6. Finally, if you have to say goodbye to your textiles Kawartha Lakes has you covered through our textile reuse/recycling pilot program:

    • Textile bins are available to accept donations at the City’s five landfill sites for reuse and recycling during regular landfill hours.
    • Textiles must be in a clear bag, and are free to drop off. Stained and ripped items that are not reusable are accepted.
    • Curbside textile recycling pickup will occur in 2022 during the weeks of June 20-23 and October 3-6. Residents will have the opportunity to arrange for textile curbside pickup through Recycling Rewards on their designated date.
    • Textiles donated through this pilot program are collected by Talize/Recycling Rewards and brought to a sorting facility. Textiles go to Talize thrift stores where they may be sold or redistributed. Non-reusable textiles are sent to companies that recycle them into upholstery, stuffing, or rags. Items that cannot be reused or recycled go to landfill. Talize/Recycling Rewards has a 98% diversion rate of all materials they accept.


    If you have any other tips on how to reduce textile waste we'd love to hear them! Comment below.

    comment
    loader image
    Didn't receive confirmation?
    Seems like you are already registered, please provide the password. Forgot your password? Create a new one now.
    Submitting your comment
    Cancel
  • Follow one couple's journey: A waste free July- Week 4

    Share on Facebook Share on Twitter Share on Linkedin Email this link
    supporting image

    We received the final update from David and Ellen:

    Our waste free July experiment is ended – finally!! It was certainly a great education, even though we were not totally successful in becoming waste free. At the end of the month we have 1/2 a garbage bin of waste, 4 kg that cannot be recycled, reused or composted. We were able to reduce our output from 8 kg per week to 4 kg per month – 87%!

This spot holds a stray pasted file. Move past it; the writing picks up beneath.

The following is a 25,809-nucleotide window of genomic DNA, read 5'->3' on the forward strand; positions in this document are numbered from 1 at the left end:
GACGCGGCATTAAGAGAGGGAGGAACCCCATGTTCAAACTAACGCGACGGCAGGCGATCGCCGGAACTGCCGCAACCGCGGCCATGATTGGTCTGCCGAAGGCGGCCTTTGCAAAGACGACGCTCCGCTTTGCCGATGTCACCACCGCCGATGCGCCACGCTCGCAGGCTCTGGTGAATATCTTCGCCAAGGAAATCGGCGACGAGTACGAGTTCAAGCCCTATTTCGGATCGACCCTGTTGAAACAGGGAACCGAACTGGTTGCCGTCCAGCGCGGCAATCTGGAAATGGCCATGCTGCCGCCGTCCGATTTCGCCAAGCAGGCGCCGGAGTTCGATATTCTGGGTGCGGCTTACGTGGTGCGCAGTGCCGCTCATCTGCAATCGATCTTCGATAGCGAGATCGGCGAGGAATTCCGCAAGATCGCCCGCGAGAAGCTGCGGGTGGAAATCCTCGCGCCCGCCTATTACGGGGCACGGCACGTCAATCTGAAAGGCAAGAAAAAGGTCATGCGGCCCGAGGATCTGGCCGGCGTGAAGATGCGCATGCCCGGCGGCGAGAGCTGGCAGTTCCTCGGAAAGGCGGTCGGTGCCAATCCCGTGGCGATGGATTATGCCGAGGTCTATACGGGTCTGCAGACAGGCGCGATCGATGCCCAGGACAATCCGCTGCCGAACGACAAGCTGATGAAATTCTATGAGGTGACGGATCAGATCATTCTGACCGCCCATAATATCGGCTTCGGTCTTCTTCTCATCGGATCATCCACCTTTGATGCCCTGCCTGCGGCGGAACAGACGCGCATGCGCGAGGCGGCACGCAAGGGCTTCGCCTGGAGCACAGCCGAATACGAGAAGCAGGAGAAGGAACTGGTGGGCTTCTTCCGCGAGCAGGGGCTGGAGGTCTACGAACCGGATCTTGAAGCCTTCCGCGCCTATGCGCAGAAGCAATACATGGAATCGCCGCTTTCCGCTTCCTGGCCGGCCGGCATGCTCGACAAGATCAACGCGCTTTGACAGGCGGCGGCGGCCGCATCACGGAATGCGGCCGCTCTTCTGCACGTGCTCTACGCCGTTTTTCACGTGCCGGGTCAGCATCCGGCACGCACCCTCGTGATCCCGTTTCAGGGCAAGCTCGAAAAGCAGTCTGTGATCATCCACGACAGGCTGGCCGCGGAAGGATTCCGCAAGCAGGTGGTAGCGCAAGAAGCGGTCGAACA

Some of the issues we encountered:

    • Not recyclable items
      • Polystyrene (Styrofoam)
      • Hard/coloured plastics (ie deodorant, sprays, etc...)
      • Crocs
      • Car air filter (fused fibre and rubber)
      • Disposable diapers
      • Welcome mats (fibre and rubber fused)
      • Ceramics and specialty glass
    • Recyclable but not practical items
      • Polyethylene tarps – can be shipped to the US for recycling
      • Swiffer pads – Swiffer will accept the old pads back by mail
    • Recyclable if dropped at landfill items
      • Used kitchen grease/oil
      • Batteries
      • Clothing and stuffed toys
      • Motor oil/filters

    The process ended up not being too much trouble, after we got the separating down to an art. We will be continuing with the composting and vermiculture so I expect our waste output to still be a fraction of our old level. I recommend everyone try a waste free month for the education and to help the planet.

    David and Ellen Webb

    We are so impressed with their waste free July experiment and the fact that they were able to reduce their waste by 87%! Way to go!

    comment
    loader image
    Didn't receive confirmation?
    Seems like you are already registered, please provide the password. Forgot your password? Create a new one now.
    Submitting your comment
    Cancel
  • Follow one couple's journey: A waste free July- Week 3

    Share on Facebook Share on Twitter Share on Linkedin Email this link
    supporting image

    Week 3 and still no garbage! Way to go David and Ellen. Here is the week 3 update on their month of attemping to go waste free: